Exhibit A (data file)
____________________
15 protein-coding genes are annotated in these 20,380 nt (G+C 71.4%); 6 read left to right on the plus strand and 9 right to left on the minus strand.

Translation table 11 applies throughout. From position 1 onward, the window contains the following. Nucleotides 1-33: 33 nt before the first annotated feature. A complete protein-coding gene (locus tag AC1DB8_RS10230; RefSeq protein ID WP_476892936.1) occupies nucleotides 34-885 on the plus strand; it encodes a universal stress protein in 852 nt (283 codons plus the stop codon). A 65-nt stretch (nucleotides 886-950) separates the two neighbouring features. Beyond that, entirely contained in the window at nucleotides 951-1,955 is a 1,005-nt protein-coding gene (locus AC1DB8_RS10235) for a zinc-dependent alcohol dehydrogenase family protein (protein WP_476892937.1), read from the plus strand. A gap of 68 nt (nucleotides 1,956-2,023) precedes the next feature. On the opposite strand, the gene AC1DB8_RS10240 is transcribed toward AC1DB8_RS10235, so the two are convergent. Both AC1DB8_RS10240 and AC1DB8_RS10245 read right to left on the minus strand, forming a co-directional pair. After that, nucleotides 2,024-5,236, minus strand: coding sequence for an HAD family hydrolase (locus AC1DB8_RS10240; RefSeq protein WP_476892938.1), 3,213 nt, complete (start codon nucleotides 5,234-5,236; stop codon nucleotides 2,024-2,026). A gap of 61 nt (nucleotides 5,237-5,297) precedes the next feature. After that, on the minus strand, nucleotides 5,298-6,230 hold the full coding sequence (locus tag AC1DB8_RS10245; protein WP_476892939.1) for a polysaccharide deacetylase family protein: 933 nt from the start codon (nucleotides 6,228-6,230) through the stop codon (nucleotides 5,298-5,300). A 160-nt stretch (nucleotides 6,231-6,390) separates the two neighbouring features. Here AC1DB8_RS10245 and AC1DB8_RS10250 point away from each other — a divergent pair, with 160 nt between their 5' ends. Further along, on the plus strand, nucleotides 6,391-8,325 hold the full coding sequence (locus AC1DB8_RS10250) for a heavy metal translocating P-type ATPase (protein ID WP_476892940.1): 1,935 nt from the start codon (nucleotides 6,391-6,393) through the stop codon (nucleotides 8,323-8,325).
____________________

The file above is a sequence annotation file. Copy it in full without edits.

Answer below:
15 protein-coding genes are annotated in these 20,380 nt (G+C 71.4%); 6 read left to right on the plus strand and 9 right to left on the minus strand.

Translation table 11 applies throughout. From position 1 onward, the window contains the following. Nucleotides 1-33: 33 nt before the first annotated feature. A complete protein-coding gene (locus tag AC1DB8_RS10230; RefSeq protein ID WP_476892936.1) occupies nucleotides 34-885 on the plus strand; it encodes a universal stress protein in 852 nt (283 codons plus the stop codon). A 65-nt stretch (nucleotides 886-950) separates the two neighbouring features. Beyond that, entirely contained in the window at nucleotides 951-1,955 is a 1,005-nt protein-coding gene (locus AC1DB8_RS10235) for a zinc-dependent alcohol dehydrogenase family protein (protein WP_476892937.1), read from the plus strand. A gap of 68 nt (nucleotides 1,956-2,023) precedes the next feature. On the opposite strand, the gene AC1DB8_RS10240 is transcribed toward AC1DB8_RS10235, so the two are convergent. Both AC1DB8_RS10240 and AC1DB8_RS10245 read right to left on the minus strand, forming a co-directional pair. After that, nucleotides 2,024-5,236, minus strand: coding sequence for an HAD family hydrolase (locus AC1DB8_RS10240; RefSeq protein WP_476892938.1), 3,213 nt, complete (start codon nucleotides 5,234-5,236; stop codon nucleotides 2,024-2,026). A gap of 61 nt (nucleotides 5,237-5,297) precedes the next feature. After that, on the minus strand, nucleotides 5,298-6,230 hold the full coding sequence (locus tag AC1DB8_RS10245; protein WP_476892939.1) for a polysaccharide deacetylase family protein: 933 nt from the start codon (nucleotides 6,228-6,230) through the stop codon (nucleotides 5,298-5,300). A 160-nt stretch (nucleotides 6,231-6,390) separates the two neighbouring features. Here AC1DB8_RS10245 and AC1DB8_RS10250 point away from each other — a divergent pair, with 160 nt between their 5' ends. Further along, on the plus strand, nucleotides 6,391-8,325 hold the full coding sequence (locus AC1DB8_RS10250) for a heavy metal translocating P-type ATPase (protein ID WP_476892940.1): 1,935 nt from the start codon (nucleotides 6,391-6,393) through the stop codon (nucleotides 8,323-8,325).